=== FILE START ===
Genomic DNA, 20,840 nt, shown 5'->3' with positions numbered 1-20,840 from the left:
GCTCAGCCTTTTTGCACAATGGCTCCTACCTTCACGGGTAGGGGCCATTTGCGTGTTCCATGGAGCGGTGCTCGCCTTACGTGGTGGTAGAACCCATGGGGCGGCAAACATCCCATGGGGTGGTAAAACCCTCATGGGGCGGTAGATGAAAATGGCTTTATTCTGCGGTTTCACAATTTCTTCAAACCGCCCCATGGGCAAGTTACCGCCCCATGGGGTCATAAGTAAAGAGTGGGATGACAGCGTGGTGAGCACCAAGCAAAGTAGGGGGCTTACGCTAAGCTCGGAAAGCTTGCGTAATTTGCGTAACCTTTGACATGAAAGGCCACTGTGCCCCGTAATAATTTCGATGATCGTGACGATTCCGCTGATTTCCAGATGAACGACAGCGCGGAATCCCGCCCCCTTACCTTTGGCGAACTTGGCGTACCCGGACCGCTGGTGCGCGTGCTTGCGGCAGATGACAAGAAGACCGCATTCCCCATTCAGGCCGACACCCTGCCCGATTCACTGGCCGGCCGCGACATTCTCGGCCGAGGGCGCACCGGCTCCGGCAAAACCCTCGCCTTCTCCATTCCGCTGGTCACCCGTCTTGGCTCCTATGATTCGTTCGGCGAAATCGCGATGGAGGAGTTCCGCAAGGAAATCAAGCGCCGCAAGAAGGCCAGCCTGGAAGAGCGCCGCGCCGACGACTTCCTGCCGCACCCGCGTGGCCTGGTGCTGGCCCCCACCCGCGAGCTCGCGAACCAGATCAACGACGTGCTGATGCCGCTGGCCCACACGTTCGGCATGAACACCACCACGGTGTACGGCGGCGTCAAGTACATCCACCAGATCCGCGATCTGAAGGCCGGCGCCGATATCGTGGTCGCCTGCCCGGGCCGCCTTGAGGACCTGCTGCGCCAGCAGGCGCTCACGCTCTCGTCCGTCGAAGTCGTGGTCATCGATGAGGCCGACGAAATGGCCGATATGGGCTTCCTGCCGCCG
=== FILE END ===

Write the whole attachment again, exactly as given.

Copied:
Genomic DNA, 20,840 nt, shown 5'->3' with positions numbered 1-20,840 from the left:
GCTCAGCCTTTTTGCACAATGGCTCCTACCTTCACGGGTAGGGGCCATTTGCGTGTTCCATGGAGCGGTGCTCGCCTTACGTGGTGGTAGAACCCATGGGGCGGCAAACATCCCATGGGGTGGTAAAACCCTCATGGGGCGGTAGATGAAAATGGCTTTATTCTGCGGTTTCACAATTTCTTCAAACCGCCCCATGGGCAAGTTACCGCCCCATGGGGTCATAAGTAAAGAGTGGGATGACAGCGTGGTGAGCACCAAGCAAAGTAGGGGGCTTACGCTAAGCTCGGAAAGCTTGCGTAATTTGCGTAACCTTTGACATGAAAGGCCACTGTGCCCCGTAATAATTTCGATGATCGTGACGATTCCGCTGATTTCCAGATGAACGACAGCGCGGAATCCCGCCCCCTTACCTTTGGCGAACTTGGCGTACCCGGACCGCTGGTGCGCGTGCTTGCGGCAGATGACAAGAAGACCGCATTCCCCATTCAGGCCGACACCCTGCCCGATTCACTGGCCGGCCGCGACATTCTCGGCCGAGGGCGCACCGGCTCCGGCAAAACCCTCGCCTTCTCCATTCCGCTGGTCACCCGTCTTGGCTCCTATGATTCGTTCGGCGAAATCGCGATGGAGGAGTTCCGCAAGGAAATCAAGCGCCGCAAGAAGGCCAGCCTGGAAGAGCGCCGCGCCGACGACTTCCTGCCGCACCCGCGTGGCCTGGTGCTGGCCCCCACCCGCGAGCTCGCGAACCAGATCAACGACGTGCTGATGCCGCTGGCCCACACGTTCGGCATGAACACCACCACGGTGTACGGCGGCGTCAAGTACATCCACCAGATCCGCGATCTGAAGGCCGGCGCCGATATCGTGGTCGCCTGCCCGGGCCGCCTTGAGGACCTGCTGCGCCAGCAGGCGCTCACGCTCTCGTCCGTCGAAGTCGTGGTCATCGATGAGGCCGACGAAATGGCCGATATGGGCTTCCTGCCGCCG